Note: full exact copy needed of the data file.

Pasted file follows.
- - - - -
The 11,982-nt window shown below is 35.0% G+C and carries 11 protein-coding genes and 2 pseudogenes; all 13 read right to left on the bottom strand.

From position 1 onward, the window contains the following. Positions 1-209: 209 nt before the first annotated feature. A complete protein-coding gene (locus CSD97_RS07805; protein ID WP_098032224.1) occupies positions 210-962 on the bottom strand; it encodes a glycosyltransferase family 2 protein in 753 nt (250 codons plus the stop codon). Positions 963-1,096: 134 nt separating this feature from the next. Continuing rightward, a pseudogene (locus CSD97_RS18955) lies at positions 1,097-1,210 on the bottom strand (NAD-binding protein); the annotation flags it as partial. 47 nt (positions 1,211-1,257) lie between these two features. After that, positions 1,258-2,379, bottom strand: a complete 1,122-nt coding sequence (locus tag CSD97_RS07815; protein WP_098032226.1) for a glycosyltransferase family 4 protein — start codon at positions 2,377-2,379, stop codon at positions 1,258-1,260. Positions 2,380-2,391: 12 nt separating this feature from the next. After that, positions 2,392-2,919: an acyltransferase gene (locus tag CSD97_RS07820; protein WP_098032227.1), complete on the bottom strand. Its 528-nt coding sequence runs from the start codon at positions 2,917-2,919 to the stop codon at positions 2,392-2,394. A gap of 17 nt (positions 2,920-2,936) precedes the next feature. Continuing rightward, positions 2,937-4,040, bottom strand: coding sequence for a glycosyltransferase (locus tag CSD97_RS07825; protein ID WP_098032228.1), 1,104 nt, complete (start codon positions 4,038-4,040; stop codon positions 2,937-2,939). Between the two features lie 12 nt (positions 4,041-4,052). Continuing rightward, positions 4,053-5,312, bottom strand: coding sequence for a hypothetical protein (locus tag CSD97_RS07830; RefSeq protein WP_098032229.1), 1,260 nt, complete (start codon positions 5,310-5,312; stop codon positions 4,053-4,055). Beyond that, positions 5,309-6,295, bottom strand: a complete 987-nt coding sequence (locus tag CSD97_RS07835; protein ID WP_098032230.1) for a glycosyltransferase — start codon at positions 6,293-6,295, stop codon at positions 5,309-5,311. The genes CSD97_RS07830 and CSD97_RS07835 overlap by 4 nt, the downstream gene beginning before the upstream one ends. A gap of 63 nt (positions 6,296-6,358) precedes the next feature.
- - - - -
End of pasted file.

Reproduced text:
The 11,982-nt window shown below is 35.0% G+C and carries 11 protein-coding genes and 2 pseudogenes; all 13 read right to left on the bottom strand.

From position 1 onward, the window contains the following. Positions 1-209: 209 nt before the first annotated feature. A complete protein-coding gene (locus CSD97_RS07805; protein ID WP_098032224.1) occupies positions 210-962 on the bottom strand; it encodes a glycosyltransferase family 2 protein in 753 nt (250 codons plus the stop codon). Positions 963-1,096: 134 nt separating this feature from the next. Continuing rightward, a pseudogene (locus CSD97_RS18955) lies at positions 1,097-1,210 on the bottom strand (NAD-binding protein); the annotation flags it as partial. 47 nt (positions 1,211-1,257) lie between these two features. After that, positions 1,258-2,379, bottom strand: a complete 1,122-nt coding sequence (locus tag CSD97_RS07815; protein WP_098032226.1) for a glycosyltransferase family 4 protein — start codon at positions 2,377-2,379, stop codon at positions 1,258-1,260. Positions 2,380-2,391: 12 nt separating this feature from the next. After that, positions 2,392-2,919: an acyltransferase gene (locus tag CSD97_RS07820; protein WP_098032227.1), complete on the bottom strand. Its 528-nt coding sequence runs from the start codon at positions 2,917-2,919 to the stop codon at positions 2,392-2,394. A gap of 17 nt (positions 2,920-2,936) precedes the next feature. Continuing rightward, positions 2,937-4,040, bottom strand: coding sequence for a glycosyltransferase (locus tag CSD97_RS07825; protein ID WP_098032228.1), 1,104 nt, complete (start codon positions 4,038-4,040; stop codon positions 2,937-2,939). Between the two features lie 12 nt (positions 4,041-4,052). Continuing rightward, positions 4,053-5,312, bottom strand: coding sequence for a hypothetical protein (locus tag CSD97_RS07830; RefSeq protein WP_098032229.1), 1,260 nt, complete (start codon positions 5,310-5,312; stop codon positions 4,053-4,055). Beyond that, positions 5,309-6,295, bottom strand: a complete 987-nt coding sequence (locus tag CSD97_RS07835; protein ID WP_098032230.1) for a glycosyltransferase — start codon at positions 6,293-6,295, stop codon at positions 5,309-5,311. The genes CSD97_RS07830 and CSD97_RS07835 overlap by 4 nt, the downstream gene beginning before the upstream one ends. A gap of 63 nt (positions 6,296-6,358) precedes the next feature.